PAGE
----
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nickwebb
REPLY

POSTED: Mon, 02/08/2010 - 12:01 — nickwebb

Thanks Alice & Seekingwisdom
Thanks Alice & Seekingwisdom (Peter?). This is very educational and interesting. On a few points I'm not sure I understand correctly: > I thought BRK, through Blue Chip, bought all of See's? What happened to the other 33% of the business? (if BRK bought 67% of business for $35m). $25m of the $35m investment wasn't cash? > Would you mind explaining why the capex looks reasonable to double sales? > Why do price increases tend to lag cost increases? Is it because increases in costs are not predictable and anticipating them is tough? > If the market can bear greater price increases (after the period of price controls) why didn't See's go for them? > Do you know what the thinking was behind Japan? It seems an unusual move Like seekingwisdom, I'd love to see See's balance sheets. :) Further qualitative factors on the See's purchase that have come to mind since my first post: - everything about the company demonstrated it wasn't about to let the quality of the product slip. It had great quality control - testing - their quality assurance lab is an industry leader - it was famous for not compromising the quality even during rationing in WW2 - the potential to modernise processes without touching anything else (the packaging hasn't changed in 70 years!) - long trusting relationship with chocolate supplier Guittard was in place (from the 1950s!) - unlikely to cause trouble - a bit of luck and a bit of skill in choosing Chuck Higgins to lead See's - and with Ed Peck, the Sam Walton of Sees - investigated competitors, kept managers talking about what sold and what didn't, he'd take them out to fancy restaurants and hire the best candy makers away from the competition all across the US. - Having 'old-time' equipment that continues to be used to this day is part of the selling point - trademarks (as Alice mentioned) - very distinctive stores and uniforms A couple more discussion questions - what is your estimate of intrinsic value given what Buffett / Munger knew in 1972? Trying to avoid the bias of hindsight, what's the maximum you would have paid? - what other businesses are there like See's? A brewery would seem to have similar attributes although I'm not aware of one that doesn't have a huge amount of competition and full control over the distribution. p.s. just noticed a pound sign crept into my first post a couple of times. They should all be in dollars. I'm betraying my nationality! Nick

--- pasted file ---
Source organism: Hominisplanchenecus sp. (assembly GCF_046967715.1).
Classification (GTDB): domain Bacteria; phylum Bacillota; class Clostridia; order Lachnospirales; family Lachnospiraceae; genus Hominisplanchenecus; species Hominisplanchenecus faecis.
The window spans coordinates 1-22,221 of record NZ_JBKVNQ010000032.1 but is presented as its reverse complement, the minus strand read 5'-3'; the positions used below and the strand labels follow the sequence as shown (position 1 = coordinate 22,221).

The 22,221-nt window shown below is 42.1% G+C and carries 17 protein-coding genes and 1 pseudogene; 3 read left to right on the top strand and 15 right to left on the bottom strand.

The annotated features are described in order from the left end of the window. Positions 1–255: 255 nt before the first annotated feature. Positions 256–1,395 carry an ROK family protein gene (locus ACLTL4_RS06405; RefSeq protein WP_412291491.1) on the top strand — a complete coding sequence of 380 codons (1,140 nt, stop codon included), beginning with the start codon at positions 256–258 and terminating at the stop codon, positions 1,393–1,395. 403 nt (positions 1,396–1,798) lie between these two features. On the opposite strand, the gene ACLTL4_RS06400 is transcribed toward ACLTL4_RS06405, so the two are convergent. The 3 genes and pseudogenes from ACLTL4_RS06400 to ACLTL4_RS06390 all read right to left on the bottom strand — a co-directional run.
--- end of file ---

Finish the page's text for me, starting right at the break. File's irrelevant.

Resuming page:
aliceschroeder
REPLY

POSTED: Sun, 02/07/2010 - 15:21 — aliceschroeder

seeking wisdom
:-) I would rather buy products from See's than Fannie Mae especially in recent years :-)

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In a business like See's invested capital should include trademarks. See's has had to spend some money along the way to defend their trademarks e.g. against Russell Stover, these are part of their "real" net assets = invested capital even if they do not depreciate. The file on See's is pretty voluminous. It probably contains the material you want but needs to be sorted out and vetted. Am still working out what is the best way to handle this material.
seekingwisdom
REPLY

POSTED: Sun, 02/07/2010 - 00:36 — seekingwisdom

Net tangible assets